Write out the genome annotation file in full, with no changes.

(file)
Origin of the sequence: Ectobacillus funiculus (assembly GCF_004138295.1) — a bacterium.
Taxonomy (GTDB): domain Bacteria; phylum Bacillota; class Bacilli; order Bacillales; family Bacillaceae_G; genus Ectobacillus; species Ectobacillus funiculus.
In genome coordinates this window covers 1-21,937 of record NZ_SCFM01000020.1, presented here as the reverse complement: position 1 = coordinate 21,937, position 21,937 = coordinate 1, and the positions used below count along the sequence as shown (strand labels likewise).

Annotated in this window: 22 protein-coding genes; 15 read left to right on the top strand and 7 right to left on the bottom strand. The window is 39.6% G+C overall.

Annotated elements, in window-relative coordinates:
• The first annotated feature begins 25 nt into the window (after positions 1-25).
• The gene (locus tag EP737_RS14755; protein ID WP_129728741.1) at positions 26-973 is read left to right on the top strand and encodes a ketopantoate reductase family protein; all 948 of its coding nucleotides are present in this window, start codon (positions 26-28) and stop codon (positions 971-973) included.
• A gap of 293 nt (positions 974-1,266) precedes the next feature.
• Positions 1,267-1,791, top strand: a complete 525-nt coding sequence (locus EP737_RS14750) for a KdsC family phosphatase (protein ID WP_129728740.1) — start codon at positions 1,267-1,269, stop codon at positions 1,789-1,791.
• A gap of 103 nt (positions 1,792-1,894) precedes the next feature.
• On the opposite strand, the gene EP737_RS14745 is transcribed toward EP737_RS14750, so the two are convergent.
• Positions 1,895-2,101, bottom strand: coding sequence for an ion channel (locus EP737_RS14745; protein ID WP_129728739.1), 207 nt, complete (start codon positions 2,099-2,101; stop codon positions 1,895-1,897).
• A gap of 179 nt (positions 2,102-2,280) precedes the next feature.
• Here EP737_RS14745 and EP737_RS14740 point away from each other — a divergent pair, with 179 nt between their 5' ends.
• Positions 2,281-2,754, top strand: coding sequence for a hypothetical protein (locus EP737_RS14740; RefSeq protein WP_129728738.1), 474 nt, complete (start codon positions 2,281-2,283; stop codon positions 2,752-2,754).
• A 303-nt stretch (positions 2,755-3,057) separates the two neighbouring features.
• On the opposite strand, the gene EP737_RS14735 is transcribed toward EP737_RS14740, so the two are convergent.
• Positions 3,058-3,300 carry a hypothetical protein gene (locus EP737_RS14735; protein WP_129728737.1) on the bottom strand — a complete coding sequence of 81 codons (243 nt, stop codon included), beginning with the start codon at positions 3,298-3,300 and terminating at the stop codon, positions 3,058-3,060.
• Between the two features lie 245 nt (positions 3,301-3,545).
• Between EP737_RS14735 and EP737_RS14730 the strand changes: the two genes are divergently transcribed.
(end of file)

Origin of the sequence: Ectobacillus funiculus (assembly GCF_004138295.1) — a bacterium.
Taxonomy (GTDB): domain Bacteria; phylum Bacillota; class Bacilli; order Bacillales; family Bacillaceae_G; genus Ectobacillus; species Ectobacillus funiculus.
In genome coordinates this window covers 1-21,937 of record NZ_SCFM01000020.1, presented here as the reverse complement: position 1 = coordinate 21,937, position 21,937 = coordinate 1, and the positions used below count along the sequence as shown (strand labels likewise).

Annotated in this window: 22 protein-coding genes; 15 read left to right on the top strand and 7 right to left on the bottom strand. The window is 39.6% G+C overall.

Annotated elements, in window-relative coordinates:
• The first annotated feature begins 25 nt into the window (after positions 1-25).
• The gene (locus tag EP737_RS14755; protein ID WP_129728741.1) at positions 26-973 is read left to right on the top strand and encodes a ketopantoate reductase family protein; all 948 of its coding nucleotides are present in this window, start codon (positions 26-28) and stop codon (positions 971-973) included.
• A gap of 293 nt (positions 974-1,266) precedes the next feature.
• Positions 1,267-1,791, top strand: a complete 525-nt coding sequence (locus EP737_RS14750) for a KdsC family phosphatase (protein ID WP_129728740.1) — start codon at positions 1,267-1,269, stop codon at positions 1,789-1,791.
• A gap of 103 nt (positions 1,792-1,894) precedes the next feature.
• On the opposite strand, the gene EP737_RS14745 is transcribed toward EP737_RS14750, so the two are convergent.
• Positions 1,895-2,101, bottom strand: coding sequence for an ion channel (locus EP737_RS14745; protein ID WP_129728739.1), 207 nt, complete (start codon positions 2,099-2,101; stop codon positions 1,895-1,897).
• A gap of 179 nt (positions 2,102-2,280) precedes the next feature.
• Here EP737_RS14745 and EP737_RS14740 point away from each other — a divergent pair, with 179 nt between their 5' ends.
• Positions 2,281-2,754, top strand: coding sequence for a hypothetical protein (locus EP737_RS14740; RefSeq protein WP_129728738.1), 474 nt, complete (start codon positions 2,281-2,283; stop codon positions 2,752-2,754).
• A 303-nt stretch (positions 2,755-3,057) separates the two neighbouring features.
• On the opposite strand, the gene EP737_RS14735 is transcribed toward EP737_RS14740, so the two are convergent.
• Positions 3,058-3,300 carry a hypothetical protein gene (locus EP737_RS14735; protein WP_129728737.1) on the bottom strand — a complete coding sequence of 81 codons (243 nt, stop codon included), beginning with the start codon at positions 3,298-3,300 and terminating at the stop codon, positions 3,058-3,060.
• Between the two features lie 245 nt (positions 3,301-3,545).
• Between EP737_RS14735 and EP737_RS14730 the strand changes: the two genes are divergently transcribed.